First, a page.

mon 15/08/2022

theartsdesk in the Faroe Islands: G! Festival 2016 | reviews, news & interviews

theartsdesk in the Faroe Islands: G! Festival 2016

theartsdesk in the Faroe Islands: G! Festival 2016

A sense of communion at the North Atlantic festival where rain never stops play

Austria's Federspiel take in the remarkable view while playing G! Festival's main, beach-set stageAll pictures courtesy G! Festival

Familiar words pepper the lead item on the 9am radio news: "Brexit", "Theresa May", "Boris Johnson". Yet the bulletin is delivered in the first language of the 49,000-population Faroe Islands. The self-governing region of Denmark may be a remote cluster of 18 North Atlantic islands, but the Britain-watching contagion has spread to a place which has never been a member of the EU. Denmark is. The Faroes aren't.

The Faroes do it their way. How much so is apparent at the annual G! Festival, hosted by Syðrugøta. At the west end of the Gøtuvik fjord, the village of 416 looks classically Nordic and picture-postcard beautiful. Houses with stone footings and stained-timber superstructures assemble in concentric arcs on the terrace shelving down to the ocean. The stunning, mountain-fringed setting also looks Scottish and could be in the Highlands.

G! Festival 2016 Sandur Knút Johnson GrayBut it’s not. North of The Shetlands, half-way between Iceland and Norway, The Faroes’ own identity resonates forcefully over the three days of G! In Syðrugøta, it can’t fail to as the village’s core is surrounded by metal barriers marking the limits of the festival site. This is a concentrated dose of the Faroese where some of the snacks on offer are resolutely unfussy: whale, dried fish and mutton. For lightweights, such hardcore fare is tempered by butter chicken curry, nachos and pulled pork. Like the food, the beach-set main stage Sandur (pictured right) emphasises that G! exists at a series of interfaces: where land and the ocean meet; the see-saw abruptness of changes in the weather; between the tiny village and 3000 festival goers; between different styles of music. Instead of friction, there is an enviable adjustment. This is what The Faroes are about: constant accommodation of whatever comes along.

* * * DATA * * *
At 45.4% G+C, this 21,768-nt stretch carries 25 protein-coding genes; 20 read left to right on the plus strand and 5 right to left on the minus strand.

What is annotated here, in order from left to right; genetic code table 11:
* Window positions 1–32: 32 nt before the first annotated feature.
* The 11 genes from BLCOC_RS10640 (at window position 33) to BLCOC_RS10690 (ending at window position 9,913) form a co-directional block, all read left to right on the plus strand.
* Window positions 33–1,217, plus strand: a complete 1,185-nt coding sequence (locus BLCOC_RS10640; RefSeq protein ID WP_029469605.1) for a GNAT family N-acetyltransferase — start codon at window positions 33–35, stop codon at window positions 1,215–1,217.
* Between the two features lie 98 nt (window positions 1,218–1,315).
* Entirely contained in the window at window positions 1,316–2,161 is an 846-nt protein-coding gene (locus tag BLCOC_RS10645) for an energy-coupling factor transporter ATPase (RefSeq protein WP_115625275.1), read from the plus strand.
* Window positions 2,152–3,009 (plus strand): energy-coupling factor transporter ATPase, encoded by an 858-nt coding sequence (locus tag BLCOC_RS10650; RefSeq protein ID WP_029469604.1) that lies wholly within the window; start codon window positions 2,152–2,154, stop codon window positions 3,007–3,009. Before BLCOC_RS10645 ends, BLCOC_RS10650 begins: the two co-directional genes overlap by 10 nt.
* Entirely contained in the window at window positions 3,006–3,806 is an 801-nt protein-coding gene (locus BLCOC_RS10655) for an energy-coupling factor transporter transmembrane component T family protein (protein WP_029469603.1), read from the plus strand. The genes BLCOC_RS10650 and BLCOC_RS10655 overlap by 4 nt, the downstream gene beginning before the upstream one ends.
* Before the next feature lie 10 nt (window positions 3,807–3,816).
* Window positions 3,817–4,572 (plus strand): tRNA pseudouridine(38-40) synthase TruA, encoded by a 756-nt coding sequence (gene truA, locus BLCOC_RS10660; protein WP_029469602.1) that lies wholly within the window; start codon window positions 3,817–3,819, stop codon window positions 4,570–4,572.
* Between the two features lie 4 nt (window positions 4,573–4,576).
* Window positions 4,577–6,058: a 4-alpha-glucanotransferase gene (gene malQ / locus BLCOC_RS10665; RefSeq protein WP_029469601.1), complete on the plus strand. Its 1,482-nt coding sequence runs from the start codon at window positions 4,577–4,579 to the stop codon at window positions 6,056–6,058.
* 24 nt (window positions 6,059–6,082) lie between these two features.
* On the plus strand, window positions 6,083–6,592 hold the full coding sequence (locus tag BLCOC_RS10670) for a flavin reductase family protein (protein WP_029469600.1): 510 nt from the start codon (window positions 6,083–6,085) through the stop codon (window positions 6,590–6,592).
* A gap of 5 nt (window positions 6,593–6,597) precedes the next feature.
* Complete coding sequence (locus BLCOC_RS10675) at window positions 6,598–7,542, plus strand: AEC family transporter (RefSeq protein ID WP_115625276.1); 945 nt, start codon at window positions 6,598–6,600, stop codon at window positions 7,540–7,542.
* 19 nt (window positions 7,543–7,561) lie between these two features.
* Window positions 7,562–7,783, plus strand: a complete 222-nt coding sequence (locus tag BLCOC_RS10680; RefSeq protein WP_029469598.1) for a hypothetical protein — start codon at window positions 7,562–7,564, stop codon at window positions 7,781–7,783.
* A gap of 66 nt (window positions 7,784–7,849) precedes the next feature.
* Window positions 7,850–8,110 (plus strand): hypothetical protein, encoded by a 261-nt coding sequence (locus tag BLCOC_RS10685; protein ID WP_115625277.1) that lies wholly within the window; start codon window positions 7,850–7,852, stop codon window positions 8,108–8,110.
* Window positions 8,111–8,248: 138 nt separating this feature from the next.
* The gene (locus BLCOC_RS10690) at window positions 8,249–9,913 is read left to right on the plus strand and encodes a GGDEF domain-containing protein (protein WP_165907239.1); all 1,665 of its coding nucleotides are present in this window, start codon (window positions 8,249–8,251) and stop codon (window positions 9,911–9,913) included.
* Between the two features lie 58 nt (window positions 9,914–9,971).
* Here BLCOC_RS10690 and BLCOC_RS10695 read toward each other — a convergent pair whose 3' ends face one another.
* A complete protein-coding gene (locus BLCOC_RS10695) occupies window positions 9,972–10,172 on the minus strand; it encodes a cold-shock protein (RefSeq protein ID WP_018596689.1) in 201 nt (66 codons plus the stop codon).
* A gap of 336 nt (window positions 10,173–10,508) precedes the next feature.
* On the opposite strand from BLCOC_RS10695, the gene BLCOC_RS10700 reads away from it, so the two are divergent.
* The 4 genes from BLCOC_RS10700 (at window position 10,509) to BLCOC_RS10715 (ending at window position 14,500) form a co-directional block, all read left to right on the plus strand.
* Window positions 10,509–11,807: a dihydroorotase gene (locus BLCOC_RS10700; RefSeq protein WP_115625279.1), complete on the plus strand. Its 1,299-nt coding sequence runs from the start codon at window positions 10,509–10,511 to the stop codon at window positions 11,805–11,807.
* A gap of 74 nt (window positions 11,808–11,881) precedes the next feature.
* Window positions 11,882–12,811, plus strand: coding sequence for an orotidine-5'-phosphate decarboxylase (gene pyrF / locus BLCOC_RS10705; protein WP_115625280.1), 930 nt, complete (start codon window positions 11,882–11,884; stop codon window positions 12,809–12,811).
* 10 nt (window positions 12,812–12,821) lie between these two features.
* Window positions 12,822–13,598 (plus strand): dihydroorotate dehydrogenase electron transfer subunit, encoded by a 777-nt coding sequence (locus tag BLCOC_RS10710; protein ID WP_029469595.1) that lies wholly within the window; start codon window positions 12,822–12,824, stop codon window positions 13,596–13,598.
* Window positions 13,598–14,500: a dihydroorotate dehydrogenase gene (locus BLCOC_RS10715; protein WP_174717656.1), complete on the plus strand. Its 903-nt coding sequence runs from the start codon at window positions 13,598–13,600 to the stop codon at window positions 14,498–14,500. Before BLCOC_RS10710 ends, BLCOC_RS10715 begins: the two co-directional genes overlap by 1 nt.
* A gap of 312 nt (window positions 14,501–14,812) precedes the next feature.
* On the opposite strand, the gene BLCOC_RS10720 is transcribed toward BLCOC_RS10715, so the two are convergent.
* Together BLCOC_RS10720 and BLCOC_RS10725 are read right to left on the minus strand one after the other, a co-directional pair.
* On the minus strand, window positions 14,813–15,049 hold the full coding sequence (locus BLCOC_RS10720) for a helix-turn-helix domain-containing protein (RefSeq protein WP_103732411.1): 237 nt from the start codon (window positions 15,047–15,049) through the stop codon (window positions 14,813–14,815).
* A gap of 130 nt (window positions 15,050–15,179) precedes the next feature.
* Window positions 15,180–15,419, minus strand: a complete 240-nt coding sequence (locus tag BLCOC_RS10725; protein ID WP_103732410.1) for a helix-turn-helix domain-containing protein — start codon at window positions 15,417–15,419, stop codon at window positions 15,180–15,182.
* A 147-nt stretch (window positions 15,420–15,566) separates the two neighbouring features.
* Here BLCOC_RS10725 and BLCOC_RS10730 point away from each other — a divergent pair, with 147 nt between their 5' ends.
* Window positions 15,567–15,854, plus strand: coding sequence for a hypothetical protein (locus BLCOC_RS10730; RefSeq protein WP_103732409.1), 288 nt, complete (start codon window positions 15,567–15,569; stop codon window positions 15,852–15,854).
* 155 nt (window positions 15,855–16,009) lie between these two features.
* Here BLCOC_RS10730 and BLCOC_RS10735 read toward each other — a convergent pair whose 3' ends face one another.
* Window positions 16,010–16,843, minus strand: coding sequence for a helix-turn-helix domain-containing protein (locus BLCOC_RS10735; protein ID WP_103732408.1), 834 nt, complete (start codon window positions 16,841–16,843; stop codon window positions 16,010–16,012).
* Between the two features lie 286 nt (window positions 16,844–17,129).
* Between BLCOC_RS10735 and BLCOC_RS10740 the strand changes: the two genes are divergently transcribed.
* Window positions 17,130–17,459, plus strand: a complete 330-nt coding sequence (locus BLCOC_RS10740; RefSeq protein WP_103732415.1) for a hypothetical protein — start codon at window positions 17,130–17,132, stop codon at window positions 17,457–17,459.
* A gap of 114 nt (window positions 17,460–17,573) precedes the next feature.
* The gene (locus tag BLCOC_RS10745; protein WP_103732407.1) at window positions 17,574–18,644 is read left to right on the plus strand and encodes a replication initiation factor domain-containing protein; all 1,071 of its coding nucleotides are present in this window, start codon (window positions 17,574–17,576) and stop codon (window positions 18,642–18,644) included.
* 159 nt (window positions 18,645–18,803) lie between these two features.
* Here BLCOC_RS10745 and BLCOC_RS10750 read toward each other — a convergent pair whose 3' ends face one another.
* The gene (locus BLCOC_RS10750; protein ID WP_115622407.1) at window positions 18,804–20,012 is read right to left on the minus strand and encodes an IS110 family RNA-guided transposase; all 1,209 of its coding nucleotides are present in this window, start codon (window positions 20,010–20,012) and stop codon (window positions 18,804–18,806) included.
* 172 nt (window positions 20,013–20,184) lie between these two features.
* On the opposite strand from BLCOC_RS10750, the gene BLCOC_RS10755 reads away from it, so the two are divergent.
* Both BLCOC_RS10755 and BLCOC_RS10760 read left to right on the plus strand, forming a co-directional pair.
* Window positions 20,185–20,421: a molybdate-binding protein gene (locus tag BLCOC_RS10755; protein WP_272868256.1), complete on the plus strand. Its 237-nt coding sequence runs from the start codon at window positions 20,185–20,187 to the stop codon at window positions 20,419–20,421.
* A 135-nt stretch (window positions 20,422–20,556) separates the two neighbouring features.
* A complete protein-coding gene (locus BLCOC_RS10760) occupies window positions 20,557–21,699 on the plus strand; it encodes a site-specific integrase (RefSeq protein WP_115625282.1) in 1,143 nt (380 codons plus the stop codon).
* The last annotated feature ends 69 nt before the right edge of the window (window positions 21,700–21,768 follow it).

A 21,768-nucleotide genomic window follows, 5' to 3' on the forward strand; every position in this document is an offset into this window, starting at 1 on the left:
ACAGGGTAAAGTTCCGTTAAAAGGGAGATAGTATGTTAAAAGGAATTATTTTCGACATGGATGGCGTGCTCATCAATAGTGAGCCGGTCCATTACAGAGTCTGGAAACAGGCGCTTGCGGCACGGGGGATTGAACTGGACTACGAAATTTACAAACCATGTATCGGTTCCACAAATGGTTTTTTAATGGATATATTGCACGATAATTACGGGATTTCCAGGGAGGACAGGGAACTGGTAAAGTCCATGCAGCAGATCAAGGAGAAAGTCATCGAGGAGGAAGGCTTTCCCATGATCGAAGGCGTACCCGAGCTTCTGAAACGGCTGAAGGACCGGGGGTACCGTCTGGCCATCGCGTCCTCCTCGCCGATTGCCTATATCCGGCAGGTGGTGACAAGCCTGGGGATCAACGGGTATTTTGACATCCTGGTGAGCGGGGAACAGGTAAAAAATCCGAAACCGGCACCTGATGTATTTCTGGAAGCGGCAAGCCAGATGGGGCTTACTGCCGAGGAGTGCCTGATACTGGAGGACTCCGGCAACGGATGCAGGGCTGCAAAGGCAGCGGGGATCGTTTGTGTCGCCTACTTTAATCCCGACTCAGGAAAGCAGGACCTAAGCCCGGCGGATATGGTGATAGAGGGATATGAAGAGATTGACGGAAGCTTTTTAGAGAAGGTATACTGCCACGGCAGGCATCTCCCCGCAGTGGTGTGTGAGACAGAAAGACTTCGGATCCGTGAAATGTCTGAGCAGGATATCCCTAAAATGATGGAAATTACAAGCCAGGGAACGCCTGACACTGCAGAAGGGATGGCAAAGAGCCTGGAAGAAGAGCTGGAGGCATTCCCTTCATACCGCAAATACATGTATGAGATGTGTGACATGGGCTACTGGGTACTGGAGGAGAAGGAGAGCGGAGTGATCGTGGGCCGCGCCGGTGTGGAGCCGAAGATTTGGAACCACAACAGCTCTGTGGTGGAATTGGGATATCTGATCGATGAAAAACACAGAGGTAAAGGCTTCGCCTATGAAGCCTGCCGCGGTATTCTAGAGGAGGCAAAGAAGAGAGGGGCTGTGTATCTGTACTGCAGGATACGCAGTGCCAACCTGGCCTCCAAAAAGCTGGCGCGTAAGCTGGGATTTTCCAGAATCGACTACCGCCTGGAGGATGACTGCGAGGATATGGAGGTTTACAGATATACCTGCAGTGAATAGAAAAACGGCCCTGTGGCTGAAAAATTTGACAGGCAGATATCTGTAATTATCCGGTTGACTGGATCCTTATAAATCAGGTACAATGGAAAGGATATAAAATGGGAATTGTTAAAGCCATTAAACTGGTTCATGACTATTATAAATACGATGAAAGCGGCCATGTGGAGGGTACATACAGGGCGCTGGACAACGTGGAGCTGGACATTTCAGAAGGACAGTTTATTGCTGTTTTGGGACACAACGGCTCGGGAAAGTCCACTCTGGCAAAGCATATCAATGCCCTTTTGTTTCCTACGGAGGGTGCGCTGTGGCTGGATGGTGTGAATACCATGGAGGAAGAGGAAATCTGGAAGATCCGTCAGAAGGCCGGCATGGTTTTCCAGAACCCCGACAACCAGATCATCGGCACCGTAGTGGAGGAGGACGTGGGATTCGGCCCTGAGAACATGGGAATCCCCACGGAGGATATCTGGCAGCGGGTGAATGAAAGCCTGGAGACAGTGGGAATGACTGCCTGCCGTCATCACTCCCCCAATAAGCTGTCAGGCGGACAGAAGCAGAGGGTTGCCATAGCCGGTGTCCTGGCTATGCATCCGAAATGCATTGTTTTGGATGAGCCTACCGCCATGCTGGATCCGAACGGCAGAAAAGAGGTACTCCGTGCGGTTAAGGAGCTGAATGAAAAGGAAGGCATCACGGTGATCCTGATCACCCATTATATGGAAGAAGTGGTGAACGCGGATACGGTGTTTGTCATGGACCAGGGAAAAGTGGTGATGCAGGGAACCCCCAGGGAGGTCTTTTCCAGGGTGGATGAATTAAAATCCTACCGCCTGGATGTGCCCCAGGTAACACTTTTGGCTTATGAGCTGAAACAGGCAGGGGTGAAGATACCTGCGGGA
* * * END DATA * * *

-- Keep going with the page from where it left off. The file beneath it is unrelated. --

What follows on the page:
Everything comes together on the basalt-grey beach at Sandur when 70-year-old Annika Hoydal (pictured below left) appears just before 8pm on Saturday. Tagged as “among the Faroes' greatest musical treasures” and “the Queen of Faroese Music”, she and her songs are embedded in the national psyche. There’s a reflective lilt to her inexplicably familiar songs, and clear impressions of identity, place and roots in folk. She ought to be old-timey and singing to the audience which grew up with her, yet streams of festival goers who look barely 20 rush stagewards. Almost immediately, they link arms and begin the distinctive, winding Faroese chain dance.

G! Festival 2016 Annika HoydalA couple of hours later, it’s time for Sanglöta. The festival’s pivotal event is a mass sing-along with a band playing Faroese classics. Emotion fills the air as the levels of passion run even higher. Some of the music is glutinous balladry and iffy schlager but the sense of communion envelopes. As Anikka Hoydal had, it speaks of some ur-memory. Young, old; male, female: anyone and everyone is swept along. So much so, it’s impossible not to wonder if this is what the festival is about. Forget the metal bands, local stars, the overseas visitors. All anyone at G! wants to say is that I’m Faroese, we’re all Faroese, music is what brings us together and this is when we do this.

Being parachuted into something so particular could be disconcerting. But wander up to a happily singing audience member and ask them what the song is about and you’ll be told, say, that this is the story of a young girl getting to grips with the adult world. It's impossible not to get chatting to the uniformly warm festival goers, but help isn't needed to appreciate much of the rest of G!'s music.